The Book That Made Me – edited by Judith Ridge

A collection of 32 personal stories

A celebrations of the books that influenced some of the most acclaimed authors from Australia and New Zealand

My GoodReads’ Star Rating: 5 stars out of 5, which means: It was amazing!

Artuccino’s bookish observation

In 2017 at my favourite Sydney literary event, the Sydney Writers’ Festival, I was browsing Gleebooks’ pop-up bookshop, which is always a source of unique treasures, when I discovered The Book That Made Me, edited by Judith Ridge. The book is a collection of mini-bibliomemoirs ((Note from the Artuccino Team – the meaning of bibliomemoir: a memoir about the books one has read.)). They are personal reflections on books that had a profound impact on the writing life of some well known Australian and New Zealand authors.  Each story led me down new pathways, introducing authors and books unfamiliar to me.

All thirty-two mini-bibliomemoirs are interesting, in particular Alison Croggon’s story of reading J.R.R. Tolkien’s The Lord of the Rings in one 24-hour sitting when she was ten. (I’ve never been able to achieve a reading session for longer than a couple of hours straight. I can manage a couple of two-hours-sessions within a day, but never straight through.) To be able to do read The Lord of the Rings in one sitting at the age of ten, well … that’s a person who I would identify as a seriously focussed reader. There was so many more anecdotes within each story; it was a good read.

The book supplied some very useful indices, i.e. writers mentioned in the collection; books mentioned in the collection, and; short biographies of each of the contributing writers. A well structured book.

Note: All author and anthologists’ royalties for The Book That Made Me went to the Indigenous Literacy Foundation (ILF) which was founded by Suzy Wilson ((Suzy Wilson is the owner of Riverbend Books and Teahouse in Brisbane)) and set up by members of the Australian Book Industry in 2005 with the core aim of drawing upon their skills and expertise to raise literacy levels and improve the lives and opportunities of Indigenous children living in remote and isolated regions by providing books and literacy resources. In addition, the Foundation advocates to raise community awareness of Indigenous literacy issues. It works with the support of the Australian Publishers Association, the Australian Booksellers Association and the Australian Society of Authors, along with a team of ambassadors, volunteers and four full-time staff. Source: Adapted from page 245 of The Book That Made Me. ((We here at Artuccino discovered that if we donate $50 to the foundation the funds will put five books into the hands of Indigenous children in remote communities. Sounded like a good idea, so we did it. It’s a good cause, for more information go to the Indigenous Literacy Foundation (ILF).))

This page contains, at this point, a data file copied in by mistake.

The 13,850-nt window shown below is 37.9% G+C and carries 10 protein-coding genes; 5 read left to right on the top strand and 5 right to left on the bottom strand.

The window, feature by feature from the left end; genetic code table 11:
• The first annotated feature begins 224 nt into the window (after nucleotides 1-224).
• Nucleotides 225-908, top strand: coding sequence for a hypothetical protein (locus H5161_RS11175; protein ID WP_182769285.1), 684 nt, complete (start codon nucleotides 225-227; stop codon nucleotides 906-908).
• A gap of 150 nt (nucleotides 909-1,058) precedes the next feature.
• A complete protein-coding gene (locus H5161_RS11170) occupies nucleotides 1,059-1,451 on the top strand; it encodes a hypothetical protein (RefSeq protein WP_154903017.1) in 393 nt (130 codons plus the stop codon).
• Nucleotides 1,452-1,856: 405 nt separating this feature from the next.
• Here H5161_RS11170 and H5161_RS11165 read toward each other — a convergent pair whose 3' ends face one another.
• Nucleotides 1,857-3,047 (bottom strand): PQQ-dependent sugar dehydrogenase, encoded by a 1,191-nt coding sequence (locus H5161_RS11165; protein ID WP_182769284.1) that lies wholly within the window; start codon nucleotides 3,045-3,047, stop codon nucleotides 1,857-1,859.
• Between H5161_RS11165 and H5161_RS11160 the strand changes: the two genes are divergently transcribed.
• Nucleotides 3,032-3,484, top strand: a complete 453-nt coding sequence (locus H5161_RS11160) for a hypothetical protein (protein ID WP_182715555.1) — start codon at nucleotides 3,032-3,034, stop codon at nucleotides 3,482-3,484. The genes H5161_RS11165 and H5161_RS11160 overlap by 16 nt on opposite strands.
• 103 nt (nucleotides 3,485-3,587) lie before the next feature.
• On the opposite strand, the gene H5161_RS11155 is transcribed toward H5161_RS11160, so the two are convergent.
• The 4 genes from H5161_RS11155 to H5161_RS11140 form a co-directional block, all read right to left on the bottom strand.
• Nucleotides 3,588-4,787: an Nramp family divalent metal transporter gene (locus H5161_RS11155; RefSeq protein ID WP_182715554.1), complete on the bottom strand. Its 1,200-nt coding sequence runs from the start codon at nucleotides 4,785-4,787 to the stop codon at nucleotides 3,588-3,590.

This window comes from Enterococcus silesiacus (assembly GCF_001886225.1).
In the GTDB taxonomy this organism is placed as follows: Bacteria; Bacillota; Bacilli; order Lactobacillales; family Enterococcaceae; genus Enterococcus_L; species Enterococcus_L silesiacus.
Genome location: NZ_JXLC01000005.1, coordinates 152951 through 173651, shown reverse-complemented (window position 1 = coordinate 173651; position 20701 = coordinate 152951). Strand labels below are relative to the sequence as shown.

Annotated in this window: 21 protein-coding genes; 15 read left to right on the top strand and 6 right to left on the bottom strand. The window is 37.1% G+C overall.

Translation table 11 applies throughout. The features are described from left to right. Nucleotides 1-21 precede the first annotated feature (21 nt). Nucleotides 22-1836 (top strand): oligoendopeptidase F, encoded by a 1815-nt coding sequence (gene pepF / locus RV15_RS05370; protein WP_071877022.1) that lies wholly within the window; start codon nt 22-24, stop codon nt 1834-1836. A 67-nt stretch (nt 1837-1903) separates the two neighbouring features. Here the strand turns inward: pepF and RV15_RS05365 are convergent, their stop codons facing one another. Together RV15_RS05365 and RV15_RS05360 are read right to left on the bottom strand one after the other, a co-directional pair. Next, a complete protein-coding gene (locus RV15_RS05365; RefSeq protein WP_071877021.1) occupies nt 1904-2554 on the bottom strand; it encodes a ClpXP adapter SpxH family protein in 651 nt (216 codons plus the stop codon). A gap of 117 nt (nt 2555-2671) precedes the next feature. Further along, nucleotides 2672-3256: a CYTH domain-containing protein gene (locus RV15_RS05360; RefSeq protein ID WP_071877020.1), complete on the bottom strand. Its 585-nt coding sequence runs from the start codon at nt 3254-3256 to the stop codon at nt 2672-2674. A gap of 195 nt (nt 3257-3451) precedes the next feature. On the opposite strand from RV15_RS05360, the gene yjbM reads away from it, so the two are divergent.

Listed below are the names of the authors who contributed their stories. We’ve linked all the authors’ names to their pages at Wikipedia or at the authors’ websites where you can find more information about each one. The intricate task of linking each of the names was very fruitful: we learned more about the interesting literary careers and intriguing lives of the contributing authors.

  1. Randa Abdel-Fattah
  2. Bernard Beckett
  3. Cathy Cassidy
  4. Felicity Castagna
  5. Queenie Chan
  6. Kate Constable
  7. Rachael Craw
  8. Alison Croggon
  9. Cath Crowley
  10. Ted Dawe
  11. Ursula Dubosarsky
  12. Simon French
  13. Mandy Hager
  14. Simmone Howell
  15. Catherine Johnson
  16. Will Kostakis
  17. Ambelin Kwaymullina
  18. Benjamin Law
  19. Julia Lawrinson
  20. Sue Lawson
  21. Brigid Lowry
  22. Emily Maguire
  23. Catherine Mayo
  24. Sue McPherson
  25. Jaclyn Moriaty
  26. Mal Peet
  27. Judith Ridge
  28. James Roy
  29. Shaun Tan
  30. Jared Thomas
  31. Fiona Wood
  32. Markus Zusak
A little about the author

Judith Ridge is internationally recognised as one of Australia’s leading experts on literature for children and young adults. In a career spanning more than 20 years, she has worked as a teacher, writer, critic and editor. Judith has taught children’s literature at several universities and has been invited on numerous occasions to speak at conferences, festivals and seminars in Australia, Ireland, the UK and the USA. She has been a judge on the NSW Premier’s Literary Awards, is a Churchill Fellow and has an MA in children’s literature. Source: Better Reading Website

Genre – Non Fiction

Bibliomemoir, Anthology

First Published